By Heather Compton
Back when I was active in the investment industry, concerned fathers and mothers regularly came to me asking if I could please have “the talk” with their daughters or sons. No, I’m not talking about the full disclosure of bedroom history and sexual health issues that often (or certainly should) occur when entering a new relationship. I’m talking about the equally important – or perhaps even more important conversation that couples need to have disclosing their financial situation. What do you have for assets and liabilities? What are your financial obligations to former spouses or children? Who is the Executor of your will and who is named as your Attorney? Where do you bank and who holds your investment accounts?
Formerly it was concerned parents worried about their newly independent adult child taking up with a “ner do well” or a “gold digger”. They wanted to be sure their child understood the implications of co-mingling bed linens and financial assets – particularly when it was their view that all the financial cards were held by their precious progeny and the “other” was simply an opportunist.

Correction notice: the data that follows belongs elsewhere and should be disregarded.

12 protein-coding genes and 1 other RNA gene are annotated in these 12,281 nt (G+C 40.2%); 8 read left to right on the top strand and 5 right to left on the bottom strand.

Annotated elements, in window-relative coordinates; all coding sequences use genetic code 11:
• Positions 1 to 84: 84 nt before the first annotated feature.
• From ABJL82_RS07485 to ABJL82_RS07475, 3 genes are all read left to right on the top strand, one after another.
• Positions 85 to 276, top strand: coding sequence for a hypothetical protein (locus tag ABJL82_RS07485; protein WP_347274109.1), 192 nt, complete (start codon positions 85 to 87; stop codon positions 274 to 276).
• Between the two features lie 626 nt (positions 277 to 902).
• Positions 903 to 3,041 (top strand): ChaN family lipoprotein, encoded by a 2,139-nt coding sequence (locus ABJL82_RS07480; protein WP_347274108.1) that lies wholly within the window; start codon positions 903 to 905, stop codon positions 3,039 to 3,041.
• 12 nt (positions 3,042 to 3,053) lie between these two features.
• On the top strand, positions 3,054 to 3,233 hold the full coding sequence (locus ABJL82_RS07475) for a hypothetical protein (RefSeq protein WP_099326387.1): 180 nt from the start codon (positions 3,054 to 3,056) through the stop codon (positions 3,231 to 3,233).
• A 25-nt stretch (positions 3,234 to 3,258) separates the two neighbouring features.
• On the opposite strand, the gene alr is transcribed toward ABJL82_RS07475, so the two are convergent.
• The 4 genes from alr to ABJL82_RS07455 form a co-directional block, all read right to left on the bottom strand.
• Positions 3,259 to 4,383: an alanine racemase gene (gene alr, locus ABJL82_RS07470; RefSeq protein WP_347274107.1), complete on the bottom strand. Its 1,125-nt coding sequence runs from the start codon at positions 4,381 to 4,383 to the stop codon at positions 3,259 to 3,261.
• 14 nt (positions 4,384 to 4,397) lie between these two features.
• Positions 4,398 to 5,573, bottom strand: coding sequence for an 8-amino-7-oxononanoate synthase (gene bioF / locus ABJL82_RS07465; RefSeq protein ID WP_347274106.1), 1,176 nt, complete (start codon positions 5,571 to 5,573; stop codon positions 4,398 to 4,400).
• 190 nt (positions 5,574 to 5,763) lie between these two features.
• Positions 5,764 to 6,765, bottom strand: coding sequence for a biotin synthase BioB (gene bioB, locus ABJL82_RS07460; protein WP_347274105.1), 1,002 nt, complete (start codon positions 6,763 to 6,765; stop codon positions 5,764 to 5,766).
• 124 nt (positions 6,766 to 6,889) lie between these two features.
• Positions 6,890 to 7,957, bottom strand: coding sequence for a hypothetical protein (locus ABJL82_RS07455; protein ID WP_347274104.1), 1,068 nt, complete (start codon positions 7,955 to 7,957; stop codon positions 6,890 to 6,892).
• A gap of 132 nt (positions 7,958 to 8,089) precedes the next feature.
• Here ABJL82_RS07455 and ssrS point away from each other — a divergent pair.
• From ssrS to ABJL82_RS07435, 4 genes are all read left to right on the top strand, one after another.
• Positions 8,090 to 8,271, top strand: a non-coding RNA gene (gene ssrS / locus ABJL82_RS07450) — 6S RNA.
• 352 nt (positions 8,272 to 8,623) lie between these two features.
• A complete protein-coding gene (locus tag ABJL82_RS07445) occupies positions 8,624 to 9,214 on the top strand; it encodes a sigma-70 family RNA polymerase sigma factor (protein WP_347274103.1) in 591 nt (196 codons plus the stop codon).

Love the Second Time Around
Now that people are living longer, it’s becoming more and more common for older widowed or divorced couples to find love a second time and ironically the tables have turned. Now the progeny are coming to ask that I have “the talk” with Mom or Dad and wonder whether their parent has taken up with an “unsuitable other”.
Suitable partner or not, the “kids” have a legitimate concern. Young people starting out and making the decision to co-habitat or marry likely have few financial assets and little baggage to cloud their planning. As we age and earn a few more grey hairs we have also accumulated greater financial assets and more (I say this fondly) baggage. That baggage may have their own interests in how and if our assets become co-mingled with a new partner!